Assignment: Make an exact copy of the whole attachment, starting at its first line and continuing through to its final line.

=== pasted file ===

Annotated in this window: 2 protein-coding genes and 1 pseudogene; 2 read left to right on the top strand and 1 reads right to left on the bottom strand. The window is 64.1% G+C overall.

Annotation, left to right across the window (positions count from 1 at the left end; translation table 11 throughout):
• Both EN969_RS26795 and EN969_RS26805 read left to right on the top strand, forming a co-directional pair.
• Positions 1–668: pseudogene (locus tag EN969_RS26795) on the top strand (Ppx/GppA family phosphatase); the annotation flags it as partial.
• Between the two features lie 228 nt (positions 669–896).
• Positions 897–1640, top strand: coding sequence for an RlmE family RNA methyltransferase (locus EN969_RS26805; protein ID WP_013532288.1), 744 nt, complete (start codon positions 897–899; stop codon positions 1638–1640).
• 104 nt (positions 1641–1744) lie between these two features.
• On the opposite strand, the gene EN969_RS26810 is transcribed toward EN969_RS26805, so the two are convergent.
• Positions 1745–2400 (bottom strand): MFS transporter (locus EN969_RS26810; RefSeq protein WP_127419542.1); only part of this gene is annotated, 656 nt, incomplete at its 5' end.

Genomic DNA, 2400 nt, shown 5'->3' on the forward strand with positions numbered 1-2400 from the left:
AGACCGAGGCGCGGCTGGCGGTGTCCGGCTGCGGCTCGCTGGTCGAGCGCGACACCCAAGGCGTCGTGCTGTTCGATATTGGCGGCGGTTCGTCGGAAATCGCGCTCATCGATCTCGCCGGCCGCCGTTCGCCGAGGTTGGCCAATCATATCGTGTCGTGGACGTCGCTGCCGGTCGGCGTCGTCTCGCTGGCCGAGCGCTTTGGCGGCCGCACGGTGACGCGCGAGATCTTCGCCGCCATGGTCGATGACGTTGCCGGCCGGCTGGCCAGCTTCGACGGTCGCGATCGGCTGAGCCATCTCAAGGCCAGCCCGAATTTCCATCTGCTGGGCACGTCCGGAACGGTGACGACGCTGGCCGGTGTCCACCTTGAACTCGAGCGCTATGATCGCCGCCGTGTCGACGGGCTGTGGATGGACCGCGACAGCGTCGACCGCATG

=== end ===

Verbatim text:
Annotated in this window: 2 protein-coding genes and 1 pseudogene; 2 read left to right on the top strand and 1 reads right to left on the bottom strand. The window is 64.1% G+C overall.

Annotation, left to right across the window (positions count from 1 at the left end; translation table 11 throughout):
• Both EN969_RS26795 and EN969_RS26805 read left to right on the top strand, forming a co-directional pair.
• Positions 1–668: pseudogene (locus tag EN969_RS26795) on the top strand (Ppx/GppA family phosphatase); the annotation flags it as partial.
• Between the two features lie 228 nt (positions 669–896).
• Positions 897–1640, top strand: coding sequence for an RlmE family RNA methyltransferase (locus EN969_RS26805; protein ID WP_013532288.1), 744 nt, complete (start codon positions 897–899; stop codon positions 1638–1640).
• 104 nt (positions 1641–1744) lie between these two features.
• On the opposite strand, the gene EN969_RS26810 is transcribed toward EN969_RS26805, so the two are convergent.
• Positions 1745–2400 (bottom strand): MFS transporter (locus EN969_RS26810; RefSeq protein WP_127419542.1); only part of this gene is annotated, 656 nt, incomplete at its 5' end.

Genomic DNA, 2400 nt, shown 5'->3' on the forward strand with positions numbered 1-2400 from the left:
AGACCGAGGCGCGGCTGGCGGTGTCCGGCTGCGGCTCGCTGGTCGAGCGCGACACCCAAGGCGTCGTGCTGTTCGATATTGGCGGCGGTTCGTCGGAAATCGCGCTCATCGATCTCGCCGGCCGCCGTTCGCCGAGGTTGGCCAATCATATCGTGTCGTGGACGTCGCTGCCGGTCGGCGTCGTCTCGCTGGCCGAGCGCTTTGGCGGCCGCACGGTGACGCGCGAGATCTTCGCCGCCATGGTCGATGACGTTGCCGGCCGGCTGGCCAGCTTCGACGGTCGCGATCGGCTGAGCCATCTCAAGGCCAGCCCGAATTTCCATCTGCTGGGCACGTCCGGAACGGTGACGACGCTGGCCGGTGTCCACCTTGAACTCGAGCGCTATGATCGCCGCCGTGTCGACGGGCTGTGGATGGACCGCGACAGCGTCGACCGCATG